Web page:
Assessing the Customer Experience ‘maturity’ of organisations
CX continues to dominate business media with a corresponding increase in the levels of awareness, knowledge and insight amongst individuals across business sectors. As a consequence there are a lot of highly enjoyable, informative conversations to be had about CX these days, it seems that fellow travellers can be found in every industry.
But the presence of CX practitioners in a wide range of organisations doesn’t tell us how deeply those organisations have embraced CX. So what about the organisations these individuals inhabit? How effective is their CX capability?
When talking about CX maturity we look for an organisations capacity to incorporate, and maintain, a customer-focused approach in their decision making and delivery processes. This capacity can vary significantly, not only by company, but also by department and sometimes by product owner within a business.
Over the years we have developed a pretty effective scale for assessing the maturity of CX within an organisation. It’s not foolproof by any means, but it gives a good guide to what the focus should be for activity to improve or develop CX for our clients.
Organisations at stage one are really at the start of their journey with CX. Likely to be aware of the fundamentals and have an investigation into CX on their roadmap, but they lack processes for capturing customer insight and don’t have good customer journey documentation.
Priorities for an organisation at this stage are in getting a good baseline for where they are now, defining their audience, mapping the existing customer journeys and undertaking a service audit in order to support the creation of CX development strategy.
A good understanding of the current situation makes it much easier to identify and execute relatively small projects focused on demonstrating the value of ROI and supporting wider adoption throughout the business.
This is perhaps the most common stage we see. Companies have got some decent information, they have targeted profiles for their customers, have high level CX objectives established against an understanding of the existing customer journey and they know where the touchpoints are and what channels support them.
Priorities at this stage are around building that base information into actionable insight, filling in the holes with audience research, audience personas and identifying specific activities that can be undertaken. At this stage it is useful to start thinking about service journeys and the interactions required from different areas of the business within those journeys.
This is the point at which the business can start to achieve quick wins, identifying areas from research and journey reviews that are quick and easy to fix. Keeping track of this is a useful first step in proving the value to the company as a whole.
Specific CX projects start to grow in size and profile now, commissioned against an established CX roadmap and measured through feedback channels. A business which is ‘Active’ in CX will have a targeted research strategy, understand their customer personas and be pursuing projects which specifically address CX against identified customer needs. Testing and measurement are done in a structured way.
The activities to support this focus on taking the higher level objectives and CX principles and creating the bridge to them being ‘business as usual’. This is where a lot of the design challenges sit, developing or refining touchpoints, evolving the service design around key journeys, prototyping and usability research; all underpinned by ongoing customer insight and analysis.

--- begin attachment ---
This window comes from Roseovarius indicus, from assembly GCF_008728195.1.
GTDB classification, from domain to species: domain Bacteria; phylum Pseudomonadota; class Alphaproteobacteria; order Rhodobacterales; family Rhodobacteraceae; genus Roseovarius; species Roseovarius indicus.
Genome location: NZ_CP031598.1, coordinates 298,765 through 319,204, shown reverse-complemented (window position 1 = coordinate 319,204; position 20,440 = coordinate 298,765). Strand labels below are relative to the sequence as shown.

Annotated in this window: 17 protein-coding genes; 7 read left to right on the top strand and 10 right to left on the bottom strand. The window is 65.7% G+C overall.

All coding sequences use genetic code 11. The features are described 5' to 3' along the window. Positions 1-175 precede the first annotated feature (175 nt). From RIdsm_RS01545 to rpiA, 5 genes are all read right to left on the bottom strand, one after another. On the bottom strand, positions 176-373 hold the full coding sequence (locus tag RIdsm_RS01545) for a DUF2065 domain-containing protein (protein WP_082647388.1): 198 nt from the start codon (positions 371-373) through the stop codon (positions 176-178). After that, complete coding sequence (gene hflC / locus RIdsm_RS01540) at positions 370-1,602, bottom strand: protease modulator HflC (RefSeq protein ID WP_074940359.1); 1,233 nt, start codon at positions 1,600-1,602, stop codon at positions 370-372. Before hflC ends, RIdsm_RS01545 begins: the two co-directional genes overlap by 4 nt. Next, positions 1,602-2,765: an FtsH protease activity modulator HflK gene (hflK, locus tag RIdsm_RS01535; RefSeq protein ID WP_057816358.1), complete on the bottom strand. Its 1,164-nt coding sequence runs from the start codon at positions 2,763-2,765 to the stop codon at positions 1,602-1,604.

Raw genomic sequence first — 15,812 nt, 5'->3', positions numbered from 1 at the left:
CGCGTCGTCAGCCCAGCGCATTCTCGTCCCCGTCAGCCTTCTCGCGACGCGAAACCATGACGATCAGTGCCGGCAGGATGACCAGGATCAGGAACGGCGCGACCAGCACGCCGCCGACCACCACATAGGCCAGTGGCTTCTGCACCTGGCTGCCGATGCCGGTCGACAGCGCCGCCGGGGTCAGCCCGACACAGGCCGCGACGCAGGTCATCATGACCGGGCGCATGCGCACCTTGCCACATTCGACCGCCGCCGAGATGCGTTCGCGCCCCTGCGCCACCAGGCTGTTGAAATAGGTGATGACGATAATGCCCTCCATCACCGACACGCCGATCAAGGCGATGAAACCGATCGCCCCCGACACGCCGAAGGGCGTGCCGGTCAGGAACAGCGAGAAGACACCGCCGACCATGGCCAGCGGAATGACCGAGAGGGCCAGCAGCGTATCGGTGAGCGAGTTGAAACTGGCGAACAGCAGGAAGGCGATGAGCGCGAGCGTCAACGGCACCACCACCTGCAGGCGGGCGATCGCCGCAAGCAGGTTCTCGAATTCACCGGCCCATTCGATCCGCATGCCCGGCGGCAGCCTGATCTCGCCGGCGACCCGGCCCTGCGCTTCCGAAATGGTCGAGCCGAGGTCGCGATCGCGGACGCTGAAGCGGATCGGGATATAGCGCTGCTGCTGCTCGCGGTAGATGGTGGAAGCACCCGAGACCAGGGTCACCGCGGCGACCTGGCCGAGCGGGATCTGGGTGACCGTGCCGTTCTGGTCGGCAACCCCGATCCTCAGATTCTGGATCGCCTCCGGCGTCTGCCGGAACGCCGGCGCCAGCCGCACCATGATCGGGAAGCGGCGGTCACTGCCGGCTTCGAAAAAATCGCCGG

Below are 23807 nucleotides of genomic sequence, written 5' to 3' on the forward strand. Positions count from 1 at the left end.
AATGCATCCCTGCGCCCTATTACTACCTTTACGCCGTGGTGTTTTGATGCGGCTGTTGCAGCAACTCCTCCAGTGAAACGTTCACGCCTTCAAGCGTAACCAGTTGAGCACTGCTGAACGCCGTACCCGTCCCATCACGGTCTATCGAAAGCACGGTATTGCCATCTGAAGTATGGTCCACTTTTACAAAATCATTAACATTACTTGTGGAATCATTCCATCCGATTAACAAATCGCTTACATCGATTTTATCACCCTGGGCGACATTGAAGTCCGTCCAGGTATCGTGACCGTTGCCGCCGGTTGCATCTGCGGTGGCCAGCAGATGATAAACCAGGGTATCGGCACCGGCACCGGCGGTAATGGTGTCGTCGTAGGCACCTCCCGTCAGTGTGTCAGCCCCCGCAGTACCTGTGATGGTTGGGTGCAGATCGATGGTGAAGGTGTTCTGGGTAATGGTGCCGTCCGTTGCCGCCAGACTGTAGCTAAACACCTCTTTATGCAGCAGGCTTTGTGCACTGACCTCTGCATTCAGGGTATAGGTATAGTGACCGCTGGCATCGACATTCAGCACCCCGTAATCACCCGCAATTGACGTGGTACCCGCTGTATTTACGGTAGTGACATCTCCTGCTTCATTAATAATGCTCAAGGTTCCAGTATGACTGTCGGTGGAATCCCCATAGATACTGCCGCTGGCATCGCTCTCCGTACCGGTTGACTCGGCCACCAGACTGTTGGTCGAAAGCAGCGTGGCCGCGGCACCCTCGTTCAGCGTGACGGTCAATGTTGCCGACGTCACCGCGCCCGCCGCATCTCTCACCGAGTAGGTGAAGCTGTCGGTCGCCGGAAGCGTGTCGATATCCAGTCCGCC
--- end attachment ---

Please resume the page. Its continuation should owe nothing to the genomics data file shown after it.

The key to maintaining momentum at this stage is visibility of the impact, setting the right KPIs, being disciplined about measuring and highly vocal about outcomes to all levels of the business. The final point helps overcome the inertia of silo’d business systems and structures.
Once the value has been proved, CX inevitably becomes more central to the business. Activities which previously sat as standalone projects become standard practices. For example: regular testing, analysing feedback and using evidence-based methods to create actionable insights, which in turn influence decision making. Within the business, responsibility for CX will reside with a senior stakeholder and budget will be assigned on a committed rather than an ad-hoc basis.
Activities at this stage are more standardised and likely to be executed by internal teams or established partners. Testing, design development, research and the associated generation of insight and analysis are all adopted as regular processes. These run alongside project-specific activities similar to those seen in stage three.
For practitioners stage five is the aspiration, but for many working within large business it seems unobtainable. Decision making is still driven by logistics and cost, much more than by CX or service design. Our experience working with clients across the earlier stages shows that once the value of a CX-driven approach is established, the business will respond.
Once CX is full integrated it pushes the company into a much more actively innovative posture. Having aligned the strategy that the business pursues and the customer need, customer insight drives product/service development and established CX processes work across functions. Ongoing measurements provide the engine for ongoing optimisation and there is robust support at board level.
Working up the maturity scale may take time, but businesses that actively and genuinely work toward delivering to the needs of their customers will always outperform those that don’t and that simple truth will continue to drive adoption.
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